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Apparently there are planets orbiting binary star systems.  In the past we’ve found single planets orbiting two stars, but it was thought that more than one planet would see the gravitational forces throwing them either into the stars, out of the system, or into each other.  Kepler-47, in the constellation of Cygnus, has two planets – and one of them is in the habitable zone, where liquid water can exist.

It’s probably a gas giant, but Prof William Welsh, from San Diego State University, said:

“Kepler-47c is not likely to harbour life, but if it had large moons, those would be very interesting worlds.”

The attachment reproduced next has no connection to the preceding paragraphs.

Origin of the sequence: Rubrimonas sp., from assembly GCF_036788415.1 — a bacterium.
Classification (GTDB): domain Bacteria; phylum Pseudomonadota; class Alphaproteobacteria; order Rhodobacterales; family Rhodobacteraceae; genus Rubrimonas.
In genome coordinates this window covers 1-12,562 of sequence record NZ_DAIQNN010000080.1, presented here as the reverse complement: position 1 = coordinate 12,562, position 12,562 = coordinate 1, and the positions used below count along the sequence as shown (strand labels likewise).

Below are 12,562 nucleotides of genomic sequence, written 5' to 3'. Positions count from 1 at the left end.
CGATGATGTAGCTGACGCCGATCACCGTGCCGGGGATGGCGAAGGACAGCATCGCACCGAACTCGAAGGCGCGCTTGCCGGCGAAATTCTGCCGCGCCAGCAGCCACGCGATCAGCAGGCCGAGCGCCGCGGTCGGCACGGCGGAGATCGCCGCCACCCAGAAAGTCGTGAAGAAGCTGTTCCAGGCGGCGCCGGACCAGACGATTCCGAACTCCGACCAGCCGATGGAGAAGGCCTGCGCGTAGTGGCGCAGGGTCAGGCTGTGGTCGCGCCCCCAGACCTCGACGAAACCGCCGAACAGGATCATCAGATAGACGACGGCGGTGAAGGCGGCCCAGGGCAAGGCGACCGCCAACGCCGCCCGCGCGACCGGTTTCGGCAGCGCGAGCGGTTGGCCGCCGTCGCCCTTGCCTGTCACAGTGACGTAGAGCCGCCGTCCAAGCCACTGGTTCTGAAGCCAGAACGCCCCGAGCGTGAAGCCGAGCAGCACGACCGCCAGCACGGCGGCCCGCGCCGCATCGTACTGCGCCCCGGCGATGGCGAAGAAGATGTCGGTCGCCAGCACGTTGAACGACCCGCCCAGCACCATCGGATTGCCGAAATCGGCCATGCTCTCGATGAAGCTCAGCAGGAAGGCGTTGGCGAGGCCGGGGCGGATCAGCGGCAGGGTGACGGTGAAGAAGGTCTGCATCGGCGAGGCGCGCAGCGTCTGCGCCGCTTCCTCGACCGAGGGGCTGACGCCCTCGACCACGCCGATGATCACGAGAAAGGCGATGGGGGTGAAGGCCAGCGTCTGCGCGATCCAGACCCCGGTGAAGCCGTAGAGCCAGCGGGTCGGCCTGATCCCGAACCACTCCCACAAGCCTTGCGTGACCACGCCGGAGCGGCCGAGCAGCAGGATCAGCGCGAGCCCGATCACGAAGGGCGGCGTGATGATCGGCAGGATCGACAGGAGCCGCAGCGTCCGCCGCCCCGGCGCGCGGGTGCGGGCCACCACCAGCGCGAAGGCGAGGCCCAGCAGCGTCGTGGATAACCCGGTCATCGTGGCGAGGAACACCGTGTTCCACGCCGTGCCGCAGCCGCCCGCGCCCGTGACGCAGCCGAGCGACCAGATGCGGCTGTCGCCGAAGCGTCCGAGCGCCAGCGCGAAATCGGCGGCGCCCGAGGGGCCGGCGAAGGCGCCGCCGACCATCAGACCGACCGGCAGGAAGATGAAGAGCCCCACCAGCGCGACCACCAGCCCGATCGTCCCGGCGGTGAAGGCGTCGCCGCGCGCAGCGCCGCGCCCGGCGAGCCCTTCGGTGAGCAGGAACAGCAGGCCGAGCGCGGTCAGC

Now I’m wondering what a day would be like on one of those moons.  Imagine, you are on a moon, orbiting a planet, orbiting two suns.  What would you see and experience as the day progressed?  Obviously you can’t answer that properly without knowing the lengths of the orbits involved.  My astrophysics is not good enough to figure it out even knowing the orbits.

On the other hand, is it important?  How many books have you read in which the protagonist noticed what phase the moon was in?  (Apart from books about werewolves, they don’t count!)  Unless the fact that there are two suns is central to the plot, why should it matter?  The occasional comment about the suns rising or the planet setting, and that should be enough.

The Author

Nicola Higgins is a 30-something martial artist who runs two Brownie packs and works full time. She somehow still finds time to write.

Her favourite genres are near-future and alternate world science fiction and fantasy.

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